Here's a pitch for the next reality survival show: Raise the cost of healthcare to extremes, make providers pay enormous medical malpractice rates and under-reimburse them for their Medicaid and Medicare patients, allow medical facilities to compete by duplicating services while operating financially in the black, use healthcare dollars to balance the budget, let politicians vote down healthcare programs at their will.
Then see who wins.
TV execs would shake their heads. "It's already been done," they'd say. Indeed.
In Washington state, 650,000 people (about one out of every 10) do not have health insurance. Nationally, the number of uninsured people is around 45 million. On average, Medicare and Medicaid reimburse healthcare providers at less than 60 percent of the cost of care, forcing providers to be more selective about whom they treat. The operating margin for most of Washington's hospitals is miniscule. Costly emergency room visits have increased because they're the only way many uninsured people know how to obtain medical attention. Pharmaceutical companies are pushing doctors to prescribe an increasing number of pills at an increasing price, just as many physicians find themselves practicing defensive medicine and rummaging through red tape to avoid the career-ending disasters of the tort system.
Our nation's healthcare system, in other words, is complicated and catastrophic -- and it can't survive this way much longer. Yet there is some good news: Our leaders finally agree, at least, on that much.
On Oct. 28, a panel of Washington state healthcare experts, including insurance commissioner Mike Kreidler; the Secretary of the Department of Health, Mary Selecky; and the Board of Health's executive director, Don Sloma, declared unanimously that "Washington's healthcare system is in crisis." Each of them promised to take steps to resolve cost and coverage issues.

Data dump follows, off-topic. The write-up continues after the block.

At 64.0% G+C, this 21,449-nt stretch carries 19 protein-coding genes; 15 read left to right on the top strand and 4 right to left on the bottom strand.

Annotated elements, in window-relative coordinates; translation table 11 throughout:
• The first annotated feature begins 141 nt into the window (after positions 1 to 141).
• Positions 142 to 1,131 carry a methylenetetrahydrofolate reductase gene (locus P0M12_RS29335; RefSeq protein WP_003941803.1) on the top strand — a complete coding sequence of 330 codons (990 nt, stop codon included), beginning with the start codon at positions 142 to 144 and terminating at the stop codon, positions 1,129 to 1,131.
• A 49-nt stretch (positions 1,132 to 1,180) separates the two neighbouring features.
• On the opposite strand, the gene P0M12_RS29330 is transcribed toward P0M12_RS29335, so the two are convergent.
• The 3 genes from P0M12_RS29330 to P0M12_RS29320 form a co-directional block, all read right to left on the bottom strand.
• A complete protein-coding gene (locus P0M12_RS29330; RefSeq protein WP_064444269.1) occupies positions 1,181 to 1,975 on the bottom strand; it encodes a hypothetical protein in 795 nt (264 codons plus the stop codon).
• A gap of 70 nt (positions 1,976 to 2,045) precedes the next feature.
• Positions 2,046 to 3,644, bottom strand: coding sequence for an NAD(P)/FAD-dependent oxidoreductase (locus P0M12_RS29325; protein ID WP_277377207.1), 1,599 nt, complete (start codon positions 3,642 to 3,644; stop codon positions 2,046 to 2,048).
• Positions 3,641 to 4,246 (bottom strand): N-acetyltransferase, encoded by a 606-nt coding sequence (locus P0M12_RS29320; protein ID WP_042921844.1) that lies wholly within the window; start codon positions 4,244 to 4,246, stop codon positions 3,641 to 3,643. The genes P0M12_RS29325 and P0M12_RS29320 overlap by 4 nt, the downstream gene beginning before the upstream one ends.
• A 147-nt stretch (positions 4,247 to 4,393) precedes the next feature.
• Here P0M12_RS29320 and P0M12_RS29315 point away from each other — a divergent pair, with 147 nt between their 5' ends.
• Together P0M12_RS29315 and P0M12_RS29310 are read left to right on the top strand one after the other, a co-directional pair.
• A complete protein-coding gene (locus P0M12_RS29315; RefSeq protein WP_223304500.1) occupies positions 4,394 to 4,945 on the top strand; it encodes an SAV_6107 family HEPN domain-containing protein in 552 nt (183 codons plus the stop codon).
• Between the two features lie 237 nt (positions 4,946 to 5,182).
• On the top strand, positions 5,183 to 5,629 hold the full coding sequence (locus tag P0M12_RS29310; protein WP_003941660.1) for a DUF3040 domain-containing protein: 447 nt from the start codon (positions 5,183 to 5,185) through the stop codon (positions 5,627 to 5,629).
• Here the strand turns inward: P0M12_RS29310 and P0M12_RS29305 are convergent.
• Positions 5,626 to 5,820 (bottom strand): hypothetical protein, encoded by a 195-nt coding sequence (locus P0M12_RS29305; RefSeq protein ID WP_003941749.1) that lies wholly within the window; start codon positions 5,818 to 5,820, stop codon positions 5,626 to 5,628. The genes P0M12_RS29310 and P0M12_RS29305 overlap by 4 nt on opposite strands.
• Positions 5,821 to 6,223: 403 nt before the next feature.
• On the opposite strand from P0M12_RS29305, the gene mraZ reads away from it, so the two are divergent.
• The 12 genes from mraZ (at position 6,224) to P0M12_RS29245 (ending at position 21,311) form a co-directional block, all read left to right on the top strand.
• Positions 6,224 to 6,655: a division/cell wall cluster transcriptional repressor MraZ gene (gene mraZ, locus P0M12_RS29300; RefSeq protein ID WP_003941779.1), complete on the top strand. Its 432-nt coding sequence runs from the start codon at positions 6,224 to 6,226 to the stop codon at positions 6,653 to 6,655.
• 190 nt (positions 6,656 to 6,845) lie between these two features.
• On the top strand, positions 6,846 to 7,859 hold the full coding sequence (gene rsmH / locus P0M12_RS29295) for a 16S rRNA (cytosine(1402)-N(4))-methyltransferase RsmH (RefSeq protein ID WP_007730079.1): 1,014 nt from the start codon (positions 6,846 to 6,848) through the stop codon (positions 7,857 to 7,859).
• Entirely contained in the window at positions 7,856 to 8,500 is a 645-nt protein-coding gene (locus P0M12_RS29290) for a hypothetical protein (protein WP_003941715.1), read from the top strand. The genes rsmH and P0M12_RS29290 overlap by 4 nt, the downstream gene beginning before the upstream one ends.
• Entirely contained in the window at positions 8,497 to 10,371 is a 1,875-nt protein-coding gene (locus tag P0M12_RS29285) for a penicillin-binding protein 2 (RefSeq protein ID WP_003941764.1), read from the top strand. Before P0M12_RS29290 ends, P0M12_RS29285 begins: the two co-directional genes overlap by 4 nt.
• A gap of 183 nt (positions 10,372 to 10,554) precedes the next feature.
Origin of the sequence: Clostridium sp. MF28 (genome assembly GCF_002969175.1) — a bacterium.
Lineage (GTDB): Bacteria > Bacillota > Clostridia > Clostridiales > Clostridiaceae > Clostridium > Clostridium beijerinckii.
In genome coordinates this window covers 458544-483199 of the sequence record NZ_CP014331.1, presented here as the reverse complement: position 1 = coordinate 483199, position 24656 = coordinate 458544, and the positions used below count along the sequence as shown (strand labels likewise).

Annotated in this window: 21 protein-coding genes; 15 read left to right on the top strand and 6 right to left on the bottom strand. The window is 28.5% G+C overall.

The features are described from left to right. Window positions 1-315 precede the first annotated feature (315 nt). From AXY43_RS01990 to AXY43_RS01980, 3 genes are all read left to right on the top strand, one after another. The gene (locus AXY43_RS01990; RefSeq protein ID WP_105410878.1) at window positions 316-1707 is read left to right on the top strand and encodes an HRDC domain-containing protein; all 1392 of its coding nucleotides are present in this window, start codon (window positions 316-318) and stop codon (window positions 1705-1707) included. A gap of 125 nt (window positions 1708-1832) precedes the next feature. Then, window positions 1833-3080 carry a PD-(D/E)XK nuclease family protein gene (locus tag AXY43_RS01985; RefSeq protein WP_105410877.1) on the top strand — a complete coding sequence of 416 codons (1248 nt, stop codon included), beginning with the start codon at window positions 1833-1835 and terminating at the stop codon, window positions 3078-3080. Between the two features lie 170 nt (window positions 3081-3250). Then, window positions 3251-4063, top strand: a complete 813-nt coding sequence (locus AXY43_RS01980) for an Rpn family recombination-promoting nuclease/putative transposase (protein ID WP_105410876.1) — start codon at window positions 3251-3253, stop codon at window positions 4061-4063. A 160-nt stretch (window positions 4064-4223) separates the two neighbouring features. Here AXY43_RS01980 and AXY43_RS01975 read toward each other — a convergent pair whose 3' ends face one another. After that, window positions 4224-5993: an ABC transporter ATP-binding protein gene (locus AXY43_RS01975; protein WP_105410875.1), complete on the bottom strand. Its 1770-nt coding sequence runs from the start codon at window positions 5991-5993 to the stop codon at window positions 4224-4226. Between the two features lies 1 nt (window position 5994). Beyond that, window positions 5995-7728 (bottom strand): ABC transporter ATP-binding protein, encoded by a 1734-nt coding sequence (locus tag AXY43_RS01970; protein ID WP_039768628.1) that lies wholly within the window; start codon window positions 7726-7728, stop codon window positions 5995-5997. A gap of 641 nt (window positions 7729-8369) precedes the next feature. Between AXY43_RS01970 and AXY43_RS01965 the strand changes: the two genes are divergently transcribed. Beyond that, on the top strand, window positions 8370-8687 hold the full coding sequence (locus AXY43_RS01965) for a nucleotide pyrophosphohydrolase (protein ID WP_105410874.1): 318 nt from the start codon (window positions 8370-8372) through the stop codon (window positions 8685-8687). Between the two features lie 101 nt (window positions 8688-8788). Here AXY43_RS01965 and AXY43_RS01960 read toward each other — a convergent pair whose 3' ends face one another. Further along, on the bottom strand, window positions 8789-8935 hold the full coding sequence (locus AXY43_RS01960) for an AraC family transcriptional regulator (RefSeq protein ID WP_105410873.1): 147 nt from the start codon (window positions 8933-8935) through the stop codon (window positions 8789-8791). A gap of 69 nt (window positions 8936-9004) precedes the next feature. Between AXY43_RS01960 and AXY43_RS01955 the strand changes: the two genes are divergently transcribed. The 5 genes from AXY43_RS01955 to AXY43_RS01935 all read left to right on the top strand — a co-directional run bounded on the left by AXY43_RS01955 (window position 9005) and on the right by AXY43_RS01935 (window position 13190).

Field of Dreams -- More than 300 "fans" showed up at the Seattle Seahawks Stadium and Exhibition Center on Oct. 27-28, but they weren't there to watch Shaun Alexander. Healthcare providers, business leaders, consumer advocates and politicians all showed up to root for a better healthcare system at the first annual Washington Health Summit. It may be surprising, but the summit marks the only time in the state's history that healthcare leaders from all 44 counties in Washington state -- from every branch of healthcare -- have come together to discuss the system.
"I [expect] to hear leaders from the political, medical and business communities meet together and have an open discussion about how we're going to provide quality healthcare to all Washingtonians, not just some," said Mark Johnson, a family physician, just before the meetings started. "Assuring fairness and equity -- that's the problem right now. We've got people with no insurance and who can't get any medical care."
Johnson, in his final year of residency, works at the 45th Street Clinic in north Seattle, a federally qualifying health clinic for the under-served. Johnson sees patients with little or no insurance. He says that stereotypes about the underinsured and the uninsured aren't accurate.
"One of my patients is a 24-year-old student at UW," Johnson says. "He just doesn't have insurance because when he turned 23, he had to get off his parents' insurance. He came in, and I ended up diagnosing him with multiple sclerosis. What my clinic can do is have a pharmacist spend time getting medicine donated. If he would have to pay for his own medicine, it would be something like $3,000 a month." Johnson says his patient's M.S., without treatment, could put him in a nursing home by the age of 40.